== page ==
Explaining your proposal to a European Research Council interview panel can be terrifying, but if you frame it as a story and prepare extensively it can make all the difference, suggests Dan Csontos. As published in Research Professional, 19 July, 2018.
Dan’s top tips
Getting a prestigious European Research Council grant not only provides researchers with generous funding to undertake high-risk, high-gain projects, but also a significant career boost. Not surprisingly, the competition for ERC funding is fierce and the stakes high.
The interview, if you make it that far, can be a nerve-wracking experience. However, it doesn’t have to be that way if you frame and convey your scientific story effectively, prepare extensively and avoid common pitfalls.
The panel composition and interview format may differ from panel to panel. Panels have 10 to 15 reviewers. Presentation and question times during the interview are approximately 10 and 15 minutes each but can be shorter or longer. The number of slides applicants can use may be restricted. Understanding and adapting to the specific requirements and conditions is therefore a vital first step to succeed in the ERC interview.
But that is the relatively easy part: three major obstacles remain in your path. First, intense competition for the panel members’ attention, as they review many applications. Second, capturing the uniqueness, significance, feasibility and impact of your proposal in mere minutes. Last but not least, battling your public speaking anxiety.
Overcoming these obstacles requires you to focus on both your messages and delivery. You must first identify the main messages, choose the right way to frame these messages and organise them into an engaging story. Then, you need to prepare clear, concise and compelling visuals (if allowed) and a confident and professional delivery that adheres to the time constraints.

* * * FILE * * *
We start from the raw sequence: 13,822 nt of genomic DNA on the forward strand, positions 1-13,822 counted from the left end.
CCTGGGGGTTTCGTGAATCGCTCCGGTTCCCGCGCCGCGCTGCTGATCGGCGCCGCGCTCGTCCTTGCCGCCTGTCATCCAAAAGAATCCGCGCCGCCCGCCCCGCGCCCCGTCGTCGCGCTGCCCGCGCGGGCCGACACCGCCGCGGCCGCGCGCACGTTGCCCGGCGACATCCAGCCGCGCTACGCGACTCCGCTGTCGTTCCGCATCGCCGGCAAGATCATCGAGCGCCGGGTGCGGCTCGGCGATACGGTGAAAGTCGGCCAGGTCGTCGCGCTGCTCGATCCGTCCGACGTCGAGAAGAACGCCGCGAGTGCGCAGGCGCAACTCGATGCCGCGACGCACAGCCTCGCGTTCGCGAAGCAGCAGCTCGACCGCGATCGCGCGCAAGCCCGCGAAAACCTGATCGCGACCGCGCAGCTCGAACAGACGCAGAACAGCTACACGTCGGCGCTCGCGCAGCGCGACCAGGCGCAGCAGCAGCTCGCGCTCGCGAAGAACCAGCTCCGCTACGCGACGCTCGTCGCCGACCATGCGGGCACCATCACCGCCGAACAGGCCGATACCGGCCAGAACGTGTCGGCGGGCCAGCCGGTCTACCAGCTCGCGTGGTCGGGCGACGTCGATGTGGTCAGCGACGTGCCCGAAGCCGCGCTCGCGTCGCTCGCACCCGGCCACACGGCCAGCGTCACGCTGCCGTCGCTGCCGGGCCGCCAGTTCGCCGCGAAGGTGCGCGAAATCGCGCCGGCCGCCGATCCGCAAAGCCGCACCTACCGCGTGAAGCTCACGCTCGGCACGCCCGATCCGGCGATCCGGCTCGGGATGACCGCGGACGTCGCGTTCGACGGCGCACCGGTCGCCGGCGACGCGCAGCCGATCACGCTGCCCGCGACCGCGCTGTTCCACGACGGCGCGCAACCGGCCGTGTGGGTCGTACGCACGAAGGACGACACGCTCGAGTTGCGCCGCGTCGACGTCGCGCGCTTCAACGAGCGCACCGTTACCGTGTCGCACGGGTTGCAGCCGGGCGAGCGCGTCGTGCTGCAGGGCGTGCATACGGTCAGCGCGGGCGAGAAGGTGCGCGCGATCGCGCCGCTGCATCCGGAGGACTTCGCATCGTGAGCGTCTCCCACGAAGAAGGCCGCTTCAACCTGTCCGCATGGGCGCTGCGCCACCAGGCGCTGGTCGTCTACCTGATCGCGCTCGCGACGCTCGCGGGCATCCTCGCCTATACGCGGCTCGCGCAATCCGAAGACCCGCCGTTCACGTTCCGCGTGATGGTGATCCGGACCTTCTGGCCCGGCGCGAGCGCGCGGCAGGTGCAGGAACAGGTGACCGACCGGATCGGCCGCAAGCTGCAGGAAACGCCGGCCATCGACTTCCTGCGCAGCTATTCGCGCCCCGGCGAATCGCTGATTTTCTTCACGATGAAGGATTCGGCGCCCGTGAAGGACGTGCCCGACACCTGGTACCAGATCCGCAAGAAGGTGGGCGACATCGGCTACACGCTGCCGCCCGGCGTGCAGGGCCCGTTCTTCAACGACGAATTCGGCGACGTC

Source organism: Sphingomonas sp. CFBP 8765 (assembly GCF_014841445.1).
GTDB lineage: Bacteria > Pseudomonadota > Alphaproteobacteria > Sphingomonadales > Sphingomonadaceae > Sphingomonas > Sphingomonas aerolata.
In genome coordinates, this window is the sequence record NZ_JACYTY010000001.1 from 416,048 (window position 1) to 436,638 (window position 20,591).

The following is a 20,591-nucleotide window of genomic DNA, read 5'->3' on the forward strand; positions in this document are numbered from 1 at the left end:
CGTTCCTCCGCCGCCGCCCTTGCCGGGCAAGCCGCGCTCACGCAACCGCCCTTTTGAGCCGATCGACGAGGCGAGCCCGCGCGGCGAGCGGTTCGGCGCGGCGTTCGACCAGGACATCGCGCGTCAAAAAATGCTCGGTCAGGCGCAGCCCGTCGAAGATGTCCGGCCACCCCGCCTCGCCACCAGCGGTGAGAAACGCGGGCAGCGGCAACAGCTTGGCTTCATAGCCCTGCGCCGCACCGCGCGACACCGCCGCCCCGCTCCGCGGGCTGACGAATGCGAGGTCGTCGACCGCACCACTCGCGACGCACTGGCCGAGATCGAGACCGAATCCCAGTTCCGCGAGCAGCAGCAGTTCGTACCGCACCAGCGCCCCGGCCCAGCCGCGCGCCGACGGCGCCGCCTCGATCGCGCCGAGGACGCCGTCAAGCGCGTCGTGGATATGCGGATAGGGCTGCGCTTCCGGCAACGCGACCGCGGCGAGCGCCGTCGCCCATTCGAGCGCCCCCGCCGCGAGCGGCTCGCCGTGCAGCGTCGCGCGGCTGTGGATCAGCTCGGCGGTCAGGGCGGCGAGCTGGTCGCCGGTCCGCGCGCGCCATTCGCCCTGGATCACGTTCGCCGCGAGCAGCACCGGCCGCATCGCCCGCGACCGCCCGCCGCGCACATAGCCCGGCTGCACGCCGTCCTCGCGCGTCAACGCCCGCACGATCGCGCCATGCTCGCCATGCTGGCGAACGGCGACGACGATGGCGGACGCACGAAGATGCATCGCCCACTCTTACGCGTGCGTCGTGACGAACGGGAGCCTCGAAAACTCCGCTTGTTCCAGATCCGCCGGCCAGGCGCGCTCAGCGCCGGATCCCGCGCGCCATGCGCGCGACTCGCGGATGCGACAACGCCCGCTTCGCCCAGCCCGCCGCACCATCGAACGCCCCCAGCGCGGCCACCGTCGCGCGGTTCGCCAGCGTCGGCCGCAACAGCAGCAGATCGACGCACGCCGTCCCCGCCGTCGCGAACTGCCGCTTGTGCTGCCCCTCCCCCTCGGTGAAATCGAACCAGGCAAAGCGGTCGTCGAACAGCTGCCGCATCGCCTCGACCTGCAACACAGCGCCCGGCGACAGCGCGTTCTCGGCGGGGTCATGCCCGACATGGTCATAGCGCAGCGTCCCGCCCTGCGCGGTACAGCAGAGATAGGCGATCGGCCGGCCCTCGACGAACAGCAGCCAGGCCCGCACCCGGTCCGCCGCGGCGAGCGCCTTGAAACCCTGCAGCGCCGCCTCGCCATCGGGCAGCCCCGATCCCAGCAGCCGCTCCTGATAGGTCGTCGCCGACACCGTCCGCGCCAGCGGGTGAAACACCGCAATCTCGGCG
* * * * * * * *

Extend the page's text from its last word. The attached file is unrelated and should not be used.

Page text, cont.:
Use framing and story techniques
Framing and story are vital concepts in writing grant proposals and are particularly important for the ERC interview given the severe time constraints. They are highly efficient tools to communicate information, engage your audience, and enable comprehension and recollection of what you’re telling them.
Both framing and story provide context in the form of meaning and relevance to the audience. Placing your research into a ‘frame’ provides this from a macro-scale perspective by answering important questions. Why is the research needed? Who will it have an impact on and how? Why should the reviewers care?
For example, a research project dealing with the intricacies of a semiconductor material could be framed in terms of optimisation of material properties for realising efficient solar cells to tackle energy related societal challenges. Or, it could be framed in terms of probing material properties with unprecedented detail to understand a longstanding physics puzzle that could shed general insights into the physics of an entire class of material.
The story then incorporates and connects this frame to answer more specific questions at the micro-to-mesoscale. It does this through six eIements—character, goals, motives, problems, actions and risks—that have been shown by cognitive sciences to be crucial for the brain to effectively process information.
Less is more